Alongside pent-up demand, there are the changes to daily living which may impact home purchasing decisions in the future. In order to ensure employee safety, companies have massively shifted toward a remote workforce, which creates new space requirements for potentially millions of Americans. As a result, millions of Americans may need to consider purchasing a new home that better accommodates work from home. Remote work also means employees can live almost anywhere. Without physical restrictions, employees may look elsewhere for places to live such as locations with lower costs of living. Between new housing requirements, low rates, and pent-up activity, there is potential for a busy summer buying season that is similar to what we usually see in the spring.
May Housing Market Update for San Francisco
Over the last three months, the housing market has changed so rapidly that we began to look at the data on a weekly basis rather than a month monthly basis (as is typical) to illustrate how significantly the market has changed over a shorter timeline.
In the month of May, the weekly San Francisco housing data for single-family homes supported the survey data from CAR. First, housing inventory is again declining and is near its March low as sellers continue to hesitate and withdraw listings from the market.
With less available housing for buyers to consider, the number of listings under contract is struggling to rise above its pre-pandemic levels in February. Homes under contract peaked in the third week of May (50), but they were followed by weaker numbers the next two weeks.
The June CAR survey data shows that 17% of sellers state-wide cut their prices. In San Francisco, 12% of single-family home prices were cut, which is a very low level. In our May newsletter, we reported that many sellers were reluctant to lower their list prices, asserting that the failure to sell was due to the pandemic, rather than an overpriced home. Assuredly, a portion of these homes are overpriced, but, conversely, the pandemic could be encouraging fewer price cuts than normal.
Condo price cuts increased to 24% in May, up from 13% in April. While this is not atypical (the percent of price cuts in December and January were 34% and 36%, respectively), it shows another divergence from the single-family home market and signals that prices may retreat further.
The sale-to-list ratio reflects the change in the original list price and the final sale price of a home. For example, a ratio of 100% means that a home sold for the price at which it was most recently listed. In San Francisco, single-family homes almost always have higher sale-to-list ratios than condos. Single-family-home prices sold at a premium in May, rebounding from April when homes sold below list price for the first time in over a year.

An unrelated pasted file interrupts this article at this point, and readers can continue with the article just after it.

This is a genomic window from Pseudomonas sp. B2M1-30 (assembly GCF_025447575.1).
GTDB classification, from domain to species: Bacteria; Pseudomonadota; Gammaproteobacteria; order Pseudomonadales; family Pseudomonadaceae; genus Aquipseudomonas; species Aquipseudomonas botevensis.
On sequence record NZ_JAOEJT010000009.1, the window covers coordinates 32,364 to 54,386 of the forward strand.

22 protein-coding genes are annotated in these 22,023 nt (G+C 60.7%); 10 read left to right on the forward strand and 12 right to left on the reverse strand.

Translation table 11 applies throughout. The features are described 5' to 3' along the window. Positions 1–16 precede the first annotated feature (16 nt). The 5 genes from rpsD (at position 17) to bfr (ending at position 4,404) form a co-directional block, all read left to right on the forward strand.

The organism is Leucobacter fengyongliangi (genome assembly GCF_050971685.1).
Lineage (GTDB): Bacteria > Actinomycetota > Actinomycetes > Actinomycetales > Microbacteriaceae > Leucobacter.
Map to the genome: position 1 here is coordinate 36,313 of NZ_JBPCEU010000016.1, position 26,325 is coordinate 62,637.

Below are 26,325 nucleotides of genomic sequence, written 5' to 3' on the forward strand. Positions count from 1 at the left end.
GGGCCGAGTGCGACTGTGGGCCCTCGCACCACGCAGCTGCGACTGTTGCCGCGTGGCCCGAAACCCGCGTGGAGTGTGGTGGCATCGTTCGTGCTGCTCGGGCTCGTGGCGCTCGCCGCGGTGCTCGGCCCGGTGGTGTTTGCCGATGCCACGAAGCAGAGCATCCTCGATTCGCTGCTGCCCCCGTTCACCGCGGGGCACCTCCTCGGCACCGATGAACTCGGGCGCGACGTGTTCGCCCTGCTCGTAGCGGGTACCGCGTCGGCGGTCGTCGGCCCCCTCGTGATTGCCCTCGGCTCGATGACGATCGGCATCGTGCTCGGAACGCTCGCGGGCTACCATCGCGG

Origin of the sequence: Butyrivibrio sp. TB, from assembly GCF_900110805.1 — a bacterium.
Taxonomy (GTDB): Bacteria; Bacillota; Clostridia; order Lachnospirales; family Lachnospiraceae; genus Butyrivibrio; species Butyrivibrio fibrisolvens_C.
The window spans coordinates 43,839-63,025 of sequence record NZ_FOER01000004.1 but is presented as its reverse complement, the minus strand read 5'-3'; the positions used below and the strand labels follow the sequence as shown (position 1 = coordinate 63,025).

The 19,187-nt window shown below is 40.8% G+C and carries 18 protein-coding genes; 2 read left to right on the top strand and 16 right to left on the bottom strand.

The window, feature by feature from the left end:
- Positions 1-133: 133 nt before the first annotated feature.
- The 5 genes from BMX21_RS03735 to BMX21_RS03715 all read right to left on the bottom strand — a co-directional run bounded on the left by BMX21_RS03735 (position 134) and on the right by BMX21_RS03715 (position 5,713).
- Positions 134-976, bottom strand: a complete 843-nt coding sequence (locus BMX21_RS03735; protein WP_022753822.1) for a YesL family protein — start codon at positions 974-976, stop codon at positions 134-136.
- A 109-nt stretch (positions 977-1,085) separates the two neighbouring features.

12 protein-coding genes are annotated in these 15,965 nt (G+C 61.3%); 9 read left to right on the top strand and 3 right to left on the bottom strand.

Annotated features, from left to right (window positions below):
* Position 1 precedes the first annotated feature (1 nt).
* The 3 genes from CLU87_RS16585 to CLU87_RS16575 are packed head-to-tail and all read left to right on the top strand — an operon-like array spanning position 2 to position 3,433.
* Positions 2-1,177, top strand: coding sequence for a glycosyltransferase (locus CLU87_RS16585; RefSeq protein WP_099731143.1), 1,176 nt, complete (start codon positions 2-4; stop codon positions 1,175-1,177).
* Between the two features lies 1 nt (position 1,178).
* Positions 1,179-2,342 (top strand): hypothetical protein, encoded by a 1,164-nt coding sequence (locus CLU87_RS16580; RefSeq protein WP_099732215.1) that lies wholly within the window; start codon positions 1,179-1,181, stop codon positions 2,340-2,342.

Here, the condo market diverges again. In addition to the rise in price cuts, condos sold at their largest discount in over two years. One reason the markets differ may be because condos cater to a younger and more mobile population with smaller households. For a population whose choice of residence is governed primarily by their employer, the recent shake up might make San Francisco’s high living standards less appealing, or no longer necessary, thereby prompting a small exodus.
Lastly, we look at months supply of inventory, which measures how many months it would take for all current listings on the market (including listings under contract) to sell at the current rate of sales. In California’s high-demand market, a balanced supply level is three months, which means there are three months of housing inventory on the market at the current rate of sales. A market with less than three months supply of inventory favors sellers. In May, the months supply for single-family homes fell, following a big spike in April. It is now back down to the level we saw before the pandemic, which will help to further support home prices.
The months supply of inventory for condos also fell from April highs but settled well above the three-month level of supply. At 4.5 months, supply levels are now higher than normal, indicating that supply is outpacing demand.
As we discussed in previous newsletters, the fundamentals of the housing market were strong before the global economy stalled, and they have continued to show stability during the months of quarantine.
Looking ahead to July, we anticipate housing market activity to increase as pent-up demand turns into participation from both sides. We will closely monitor the divergence in single-family home and condo prices to make sure that our clients are pricing and negotiating to get the most value out of their transactions.
As always, we remain committed to helping our clients achieve their current and future real estate goals. Our team of experienced professionals would be happy to discuss the information we’ve shared in this newsletter. We welcome you to contact us with any questions about the current market or to request an evaluation of your home or condo.